The Cry of the Curlew

A curlew.

By Mary Gallagher, Assistant Editor
March / April 2019

Irish Plant and Animal Life Endangered


One third of the species of Irish plant and animal wildlife are in danger of extinction, according to the Irish Wildlife Trust (IWT). On the endangered list are a large proportion of marine life, insects, and plants, including the alpine saxifrage (a perennial plant), the angel shark, birds such as the curlew and the twite, and a third of the bee species native to Ireland.

“Ninety percent of our highest-value habitats protected under the E.U.’s Habitats Directive are in ‘poor’ or ‘inadequate’ status,” Padraic Fogarty, IWT’s campaign officer, asserted in his report. Most of the causes are related to human interaction with the environment: climate change, of which Ireland has been feeling the effects in recent years; the reduction of space in natural habitats (only 0.6 percent of Ireland’s original bog lands and one-percent forest coverage of the island as a whole remain); atmosphere and water pollution; and an abuse of finite resources, including overfishing.

In a plea to the Irish government to be proactive, Fogarty enumerated steps to avoid or slow the strikingly rapid process, noting, “We are likely to be the last generation to have the power to take meaningful measures to save life on Earth.” Suggestions include a large-scale restoration of natural habitats for threatened wildlife, including boglands, peatlands, and conifer forests, and incentive for Irish farmers to adopt non-abrasive methods.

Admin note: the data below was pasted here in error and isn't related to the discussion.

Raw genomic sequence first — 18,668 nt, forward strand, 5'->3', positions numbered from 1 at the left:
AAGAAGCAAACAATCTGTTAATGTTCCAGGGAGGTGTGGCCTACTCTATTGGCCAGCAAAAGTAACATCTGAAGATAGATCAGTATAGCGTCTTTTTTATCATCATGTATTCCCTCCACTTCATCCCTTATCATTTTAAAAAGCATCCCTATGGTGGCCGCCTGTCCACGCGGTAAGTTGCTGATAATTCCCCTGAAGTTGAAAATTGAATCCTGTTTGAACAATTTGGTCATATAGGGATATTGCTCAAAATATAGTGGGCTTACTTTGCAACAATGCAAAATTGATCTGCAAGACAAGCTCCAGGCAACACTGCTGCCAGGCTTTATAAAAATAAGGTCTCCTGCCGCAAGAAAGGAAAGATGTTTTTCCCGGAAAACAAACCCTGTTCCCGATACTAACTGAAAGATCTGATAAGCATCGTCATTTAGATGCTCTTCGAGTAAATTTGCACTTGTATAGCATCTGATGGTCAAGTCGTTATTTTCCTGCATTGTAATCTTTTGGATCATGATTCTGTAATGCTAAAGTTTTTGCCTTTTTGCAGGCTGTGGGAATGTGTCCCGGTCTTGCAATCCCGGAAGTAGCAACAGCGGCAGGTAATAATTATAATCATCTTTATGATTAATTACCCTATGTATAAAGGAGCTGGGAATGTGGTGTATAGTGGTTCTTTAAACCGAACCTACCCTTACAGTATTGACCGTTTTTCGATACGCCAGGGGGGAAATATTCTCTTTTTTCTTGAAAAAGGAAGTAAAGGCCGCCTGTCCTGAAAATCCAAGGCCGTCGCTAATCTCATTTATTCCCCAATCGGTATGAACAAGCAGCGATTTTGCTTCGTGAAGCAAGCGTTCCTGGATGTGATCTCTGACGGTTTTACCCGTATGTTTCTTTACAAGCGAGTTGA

“This can be done to the great benefit of Irish communities,” he added. “Small-scale coastal fishing communities have all but disappeared. Conversely, restoring natural systems brings great opportunity in bringing benefits back to local people and resilience to those who depend upon them.”

In response to pleas from the trust and other nature -based organizations, the government offered a plan to impede the progress of extinction, which includes restoring former wetland areas, starting a national seed bank to preserve native plants, and educating the public on the needs of vulnerable species and habitats. “We need to protect the nature we have,” explained Irish Senator Grace O’Sullivan, “and bring in policies to restore what we had before.” ♦ Mary Gallagher

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